It was a move timed to perfection. When Union mines minister and president of the Biju Janata Dal (BJD), Naveen Patnaik, gave marching orders to his arch rival in the party, Bijay Mohapatra, he did it with the cold calculation of a seasoned politician. Mohapatra, who was the BJDs political affairs committee (pac) chairman, was expelled from the party and his ticket withdrawn on the last day for filing of nominations to the assembly elections. In one stroke, Patnaik decimated his bete noire and sent out a clear message to his party that he is the undisputed head of the BJD.
Coming as it did on the eve of elections, the expulsion of the powerful pac chief sent ripples down the party as stunned leaders and workers were caught off guard. Mohapatra who enjoys considerable support in the BJD had no inkling of the move. What is ironical is that Mohapatra himself played a key role in ticket distribution. And when his own ticket to the Patkura assembly seat which he has held ever since 1981 was withdrawn at the last moment and he was replaced with a novice, his humiliation was complete. Naveen Patnaik had ensured that Mohapatra could not even contest as an independent since there was no time left to marshal the requisite numbers to propose his nomination.
The fear that Mohapatras expulsion would trigger a large-scale revolt in the BJD has proved to be baseless. Naveen went on the offensive and strongly defended his decision against charges of being mean and undemocratic by accusing Mohapatra of sabotaging the partys prospects and being hand-in-glove with senior Congress leaders. Obviously Patnaik had the backing of his alliance partner, the BJP, and poll observers here feel that the latter was behind the move to oust the pac chairman. Indeed, Union home minister L.K. Advani who was in Bhubaneshwar this week has endorsed Naveen Patnaiks stand while distancing his party from the BJDs internal affairs. Meanwhile, the Orissa Pradesh Congress Committee has gone on record calling Mohapatras expulsion "a rare act of back-stabbing in the entire political history of the state."
Last year, it was Advani who had reportedly intervened to reinstate Mohapatra and five of his supporters who were expelled by Naveen following the dissolution of the pac by the latter. But the situation was different then. The alliance needed Mohapatras support to put up a united front and win the Lok Sabha polls. This time, Mohapatra was a liability. Naveen left Mohapatra no room to manoeuvre. He can only bide his time till the elections are over to make his move. He has declared his intention of "finishing Naveen Patnaik in Orissa". By expelling him Naveen has set him free to campaign openly against the official candidates being put up by the BJP-BJD alliance. But Mohapatra could at best influence the poll outcome in the coastal belt, particularly the six assembly segments in Kendrapada, which is considered his stronghold. Here he will have the support of the dissidents in both parties as well as the Congress. The seat adjustment in the alliance led to resentment at the grassroots level in both the BJD and BJP with local leaders defying party diktat and fielding rebels. While the BJD has the highest number of rebel candidates, the BJP too has seven rebel candidates.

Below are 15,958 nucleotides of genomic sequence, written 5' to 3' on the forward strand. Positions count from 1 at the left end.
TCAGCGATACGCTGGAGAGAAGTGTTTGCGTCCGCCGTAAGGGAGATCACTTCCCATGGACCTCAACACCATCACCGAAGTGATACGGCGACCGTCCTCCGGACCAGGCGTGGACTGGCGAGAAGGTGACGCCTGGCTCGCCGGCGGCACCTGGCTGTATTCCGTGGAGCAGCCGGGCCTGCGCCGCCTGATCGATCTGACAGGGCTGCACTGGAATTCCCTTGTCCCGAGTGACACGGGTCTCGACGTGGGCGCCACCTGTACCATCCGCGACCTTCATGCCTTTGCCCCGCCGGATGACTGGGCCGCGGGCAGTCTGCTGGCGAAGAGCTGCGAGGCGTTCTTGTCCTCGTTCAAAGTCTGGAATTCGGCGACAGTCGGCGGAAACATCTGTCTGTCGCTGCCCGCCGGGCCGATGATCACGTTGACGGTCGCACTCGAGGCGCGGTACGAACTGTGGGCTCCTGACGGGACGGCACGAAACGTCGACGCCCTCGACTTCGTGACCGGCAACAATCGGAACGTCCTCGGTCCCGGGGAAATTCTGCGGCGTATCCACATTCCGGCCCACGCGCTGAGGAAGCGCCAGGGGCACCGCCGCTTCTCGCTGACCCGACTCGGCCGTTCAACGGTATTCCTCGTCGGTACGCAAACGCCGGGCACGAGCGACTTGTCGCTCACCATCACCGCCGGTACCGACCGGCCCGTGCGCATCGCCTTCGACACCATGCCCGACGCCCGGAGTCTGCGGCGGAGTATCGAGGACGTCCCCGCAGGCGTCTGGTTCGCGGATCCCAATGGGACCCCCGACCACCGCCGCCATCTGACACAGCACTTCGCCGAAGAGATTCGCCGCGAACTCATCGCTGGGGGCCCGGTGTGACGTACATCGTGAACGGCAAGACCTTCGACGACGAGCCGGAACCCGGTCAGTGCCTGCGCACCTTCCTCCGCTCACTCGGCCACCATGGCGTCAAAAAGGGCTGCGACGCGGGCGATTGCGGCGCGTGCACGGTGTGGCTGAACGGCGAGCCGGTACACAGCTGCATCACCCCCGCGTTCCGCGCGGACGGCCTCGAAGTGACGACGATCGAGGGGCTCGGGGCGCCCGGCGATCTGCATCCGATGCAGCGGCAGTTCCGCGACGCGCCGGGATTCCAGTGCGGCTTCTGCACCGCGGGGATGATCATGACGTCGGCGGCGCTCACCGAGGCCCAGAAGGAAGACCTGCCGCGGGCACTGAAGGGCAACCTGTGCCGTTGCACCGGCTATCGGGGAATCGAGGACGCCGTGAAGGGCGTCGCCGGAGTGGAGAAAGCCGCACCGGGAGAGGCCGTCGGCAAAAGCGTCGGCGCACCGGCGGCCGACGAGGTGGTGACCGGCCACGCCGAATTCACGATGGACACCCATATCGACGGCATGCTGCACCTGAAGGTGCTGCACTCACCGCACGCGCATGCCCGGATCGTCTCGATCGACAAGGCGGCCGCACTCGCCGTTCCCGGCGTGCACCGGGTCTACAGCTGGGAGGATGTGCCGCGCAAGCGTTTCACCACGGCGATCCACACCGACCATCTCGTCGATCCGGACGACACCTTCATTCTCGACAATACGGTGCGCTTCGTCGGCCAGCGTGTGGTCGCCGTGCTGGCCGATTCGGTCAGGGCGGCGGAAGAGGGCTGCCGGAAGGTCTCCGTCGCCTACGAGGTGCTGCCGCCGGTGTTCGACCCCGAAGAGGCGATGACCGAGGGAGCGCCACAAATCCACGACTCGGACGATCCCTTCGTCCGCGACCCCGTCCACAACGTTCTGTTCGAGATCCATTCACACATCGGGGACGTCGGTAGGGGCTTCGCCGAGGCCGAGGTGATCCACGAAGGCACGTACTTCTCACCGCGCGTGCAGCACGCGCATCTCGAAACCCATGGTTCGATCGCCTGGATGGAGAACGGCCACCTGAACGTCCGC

But despite this, political observers feel that the BJD-BJP alliance is on a strong wicket. The combine won 19 of the 21 Lok Sabha seats where it fielded candidates. Added to the anti-incumbency factor working against the ruling Congress is the backdrop of the total lack of progress in restoration and rehabilitation work in the 13 cyclone-affected districts of Orissa that altogether puts the Congress on a very weak footing. While the dissidence in the opposing alliance can divert a section of the votes and lead to triangular contests in some of the seats, it cannot bring the Congress more than a third of the seats at best. The party itself is not free from dissidence-what with as many as 26 rebel candidates having filed their nominations.
The Congress seems resigned to sitting in the opposition this time around. Its only ray of hope is that the rebellion in the rival camp could help it recover some lost ground. As for the BJD-BJP alliance, the question of who will be the chief minister could crop up after the elections. The BJP is apparently grooming either Union minister Jual Oram or senior state leader Biswa Bhusan Harichandan for the post. Naveen Patnaik, obviously, has other ideas and would like to don the mantle. While the two allies have decided to keep the issue on the backburner for now, only the ballot will tell who has come out on top in the leadership race.